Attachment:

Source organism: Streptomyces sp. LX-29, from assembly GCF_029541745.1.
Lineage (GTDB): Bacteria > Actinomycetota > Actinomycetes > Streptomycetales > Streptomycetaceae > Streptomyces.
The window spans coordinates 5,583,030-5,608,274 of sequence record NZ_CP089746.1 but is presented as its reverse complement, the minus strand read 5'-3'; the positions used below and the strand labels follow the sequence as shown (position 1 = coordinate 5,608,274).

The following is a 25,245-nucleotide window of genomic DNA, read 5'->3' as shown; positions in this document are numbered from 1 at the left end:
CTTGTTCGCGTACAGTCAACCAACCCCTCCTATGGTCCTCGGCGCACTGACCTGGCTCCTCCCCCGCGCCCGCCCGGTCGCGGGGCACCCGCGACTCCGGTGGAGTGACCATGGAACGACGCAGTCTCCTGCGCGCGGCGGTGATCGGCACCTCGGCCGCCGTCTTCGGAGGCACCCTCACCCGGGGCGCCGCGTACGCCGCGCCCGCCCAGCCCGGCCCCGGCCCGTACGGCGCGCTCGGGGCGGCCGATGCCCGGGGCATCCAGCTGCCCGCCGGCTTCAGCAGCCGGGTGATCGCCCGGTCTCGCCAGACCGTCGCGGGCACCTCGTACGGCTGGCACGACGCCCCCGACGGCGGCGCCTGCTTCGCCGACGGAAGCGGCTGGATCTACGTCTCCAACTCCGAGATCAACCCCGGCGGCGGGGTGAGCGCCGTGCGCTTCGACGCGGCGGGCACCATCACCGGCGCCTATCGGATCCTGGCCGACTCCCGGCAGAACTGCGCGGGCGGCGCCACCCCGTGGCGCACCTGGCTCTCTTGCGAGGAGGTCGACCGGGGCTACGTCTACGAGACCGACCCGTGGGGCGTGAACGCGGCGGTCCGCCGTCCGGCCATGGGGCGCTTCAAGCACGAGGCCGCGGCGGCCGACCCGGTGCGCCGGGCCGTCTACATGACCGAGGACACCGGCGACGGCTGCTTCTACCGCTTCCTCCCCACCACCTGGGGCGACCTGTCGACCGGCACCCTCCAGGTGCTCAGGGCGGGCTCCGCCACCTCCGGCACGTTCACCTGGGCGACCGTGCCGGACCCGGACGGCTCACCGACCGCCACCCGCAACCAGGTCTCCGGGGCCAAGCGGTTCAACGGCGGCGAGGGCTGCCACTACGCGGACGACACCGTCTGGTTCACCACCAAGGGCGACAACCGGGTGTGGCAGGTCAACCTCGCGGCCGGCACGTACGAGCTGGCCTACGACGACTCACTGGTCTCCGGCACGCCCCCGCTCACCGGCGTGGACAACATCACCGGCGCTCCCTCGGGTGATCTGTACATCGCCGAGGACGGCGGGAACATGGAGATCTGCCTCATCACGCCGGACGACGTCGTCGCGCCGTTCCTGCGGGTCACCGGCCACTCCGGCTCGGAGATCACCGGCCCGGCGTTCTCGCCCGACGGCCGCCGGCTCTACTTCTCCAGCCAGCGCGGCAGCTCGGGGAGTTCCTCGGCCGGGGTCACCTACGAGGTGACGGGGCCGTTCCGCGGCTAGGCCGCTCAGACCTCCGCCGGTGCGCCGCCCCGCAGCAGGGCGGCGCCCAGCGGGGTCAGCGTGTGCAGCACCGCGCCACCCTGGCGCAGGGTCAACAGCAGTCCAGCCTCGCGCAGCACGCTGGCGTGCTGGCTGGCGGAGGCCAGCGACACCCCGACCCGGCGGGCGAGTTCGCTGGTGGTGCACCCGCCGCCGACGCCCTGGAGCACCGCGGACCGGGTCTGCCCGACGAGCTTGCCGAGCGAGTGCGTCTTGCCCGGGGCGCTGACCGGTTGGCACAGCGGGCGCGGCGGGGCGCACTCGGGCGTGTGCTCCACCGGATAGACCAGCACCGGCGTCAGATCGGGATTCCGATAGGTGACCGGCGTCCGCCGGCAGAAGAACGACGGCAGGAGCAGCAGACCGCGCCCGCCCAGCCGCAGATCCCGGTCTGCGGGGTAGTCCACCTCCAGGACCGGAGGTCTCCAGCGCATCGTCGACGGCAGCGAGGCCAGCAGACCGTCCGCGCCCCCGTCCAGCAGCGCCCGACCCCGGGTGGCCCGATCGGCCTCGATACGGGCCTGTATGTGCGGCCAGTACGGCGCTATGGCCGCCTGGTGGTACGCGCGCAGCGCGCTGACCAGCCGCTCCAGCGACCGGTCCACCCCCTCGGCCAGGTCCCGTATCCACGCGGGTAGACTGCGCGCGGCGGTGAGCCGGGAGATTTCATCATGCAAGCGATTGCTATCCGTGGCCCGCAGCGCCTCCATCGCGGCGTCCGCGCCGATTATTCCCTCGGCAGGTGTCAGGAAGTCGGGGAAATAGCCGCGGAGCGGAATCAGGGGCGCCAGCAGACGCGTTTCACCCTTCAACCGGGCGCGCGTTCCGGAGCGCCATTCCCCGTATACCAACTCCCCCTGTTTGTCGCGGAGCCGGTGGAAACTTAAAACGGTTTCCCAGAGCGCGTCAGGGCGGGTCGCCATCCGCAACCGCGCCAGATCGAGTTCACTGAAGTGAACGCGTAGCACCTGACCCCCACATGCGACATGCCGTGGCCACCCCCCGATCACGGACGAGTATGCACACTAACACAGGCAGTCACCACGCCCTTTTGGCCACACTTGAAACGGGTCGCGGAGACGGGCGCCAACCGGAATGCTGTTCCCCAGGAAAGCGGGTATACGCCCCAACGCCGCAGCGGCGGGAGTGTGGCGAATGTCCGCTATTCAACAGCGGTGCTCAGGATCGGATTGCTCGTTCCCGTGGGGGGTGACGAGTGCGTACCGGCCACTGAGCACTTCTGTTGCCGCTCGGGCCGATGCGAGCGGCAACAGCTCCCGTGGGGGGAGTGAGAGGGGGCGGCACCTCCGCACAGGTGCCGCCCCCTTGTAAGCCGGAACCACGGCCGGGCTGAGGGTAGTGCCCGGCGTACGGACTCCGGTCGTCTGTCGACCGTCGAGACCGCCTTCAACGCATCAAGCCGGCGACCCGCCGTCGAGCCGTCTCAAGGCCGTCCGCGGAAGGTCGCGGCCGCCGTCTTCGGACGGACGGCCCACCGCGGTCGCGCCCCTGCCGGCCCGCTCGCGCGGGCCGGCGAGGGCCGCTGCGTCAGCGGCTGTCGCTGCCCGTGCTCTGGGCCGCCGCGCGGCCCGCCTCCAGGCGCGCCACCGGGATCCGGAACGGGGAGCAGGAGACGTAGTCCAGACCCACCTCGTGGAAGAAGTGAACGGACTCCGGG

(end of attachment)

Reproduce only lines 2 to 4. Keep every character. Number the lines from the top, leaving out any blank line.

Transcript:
Lineage (GTDB): Bacteria > Actinomycetota > Actinomycetes > Streptomycetales > Streptomycetaceae > Streptomyces.
The window spans coordinates 5,583,030-5,608,274 of sequence record NZ_CP089746.1 but is presented as its reverse complement, the minus strand read 5'-3'; the positions used below and the strand labels follow the sequence as shown (position 1 = coordinate 5,608,274).

The following is a 25,245-nucleotide window of genomic DNA, read 5'->3' as shown; positions in this document are numbered from 1 at the left end: